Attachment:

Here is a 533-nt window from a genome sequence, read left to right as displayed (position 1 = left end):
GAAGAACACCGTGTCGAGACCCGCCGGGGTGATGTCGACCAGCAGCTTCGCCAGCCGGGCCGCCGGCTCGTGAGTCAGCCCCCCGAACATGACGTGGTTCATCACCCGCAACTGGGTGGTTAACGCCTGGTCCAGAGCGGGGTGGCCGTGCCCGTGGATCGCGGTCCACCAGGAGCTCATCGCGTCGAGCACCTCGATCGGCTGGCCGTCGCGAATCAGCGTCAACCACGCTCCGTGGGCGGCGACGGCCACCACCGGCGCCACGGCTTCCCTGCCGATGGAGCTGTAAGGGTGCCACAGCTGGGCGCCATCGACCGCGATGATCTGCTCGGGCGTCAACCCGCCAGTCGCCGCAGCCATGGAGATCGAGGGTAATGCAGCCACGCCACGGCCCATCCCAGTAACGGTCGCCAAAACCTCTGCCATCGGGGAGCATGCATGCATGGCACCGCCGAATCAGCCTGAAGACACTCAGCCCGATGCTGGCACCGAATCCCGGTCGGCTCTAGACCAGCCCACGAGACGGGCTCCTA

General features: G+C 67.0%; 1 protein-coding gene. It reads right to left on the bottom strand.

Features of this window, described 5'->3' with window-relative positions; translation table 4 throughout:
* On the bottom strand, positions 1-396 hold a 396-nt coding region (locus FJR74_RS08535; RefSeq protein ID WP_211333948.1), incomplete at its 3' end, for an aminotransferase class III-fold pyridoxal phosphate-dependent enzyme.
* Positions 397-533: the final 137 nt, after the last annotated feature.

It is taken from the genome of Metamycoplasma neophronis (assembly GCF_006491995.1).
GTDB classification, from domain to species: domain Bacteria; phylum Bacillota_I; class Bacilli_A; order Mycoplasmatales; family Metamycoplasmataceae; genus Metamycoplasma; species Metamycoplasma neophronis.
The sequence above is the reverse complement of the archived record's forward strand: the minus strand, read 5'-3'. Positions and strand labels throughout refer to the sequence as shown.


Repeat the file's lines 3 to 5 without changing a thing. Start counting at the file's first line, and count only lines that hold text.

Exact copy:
General features: G+C 67.0%; 1 protein-coding gene. It reads right to left on the bottom strand.

Features of this window, described 5'->3' with window-relative positions; translation table 4 throughout:
* On the bottom strand, positions 1-396 hold a 396-nt coding region (locus FJR74_RS08535; RefSeq protein ID WP_211333948.1), incomplete at its 3' end, for an aminotransferase class III-fold pyridoxal phosphate-dependent enzyme.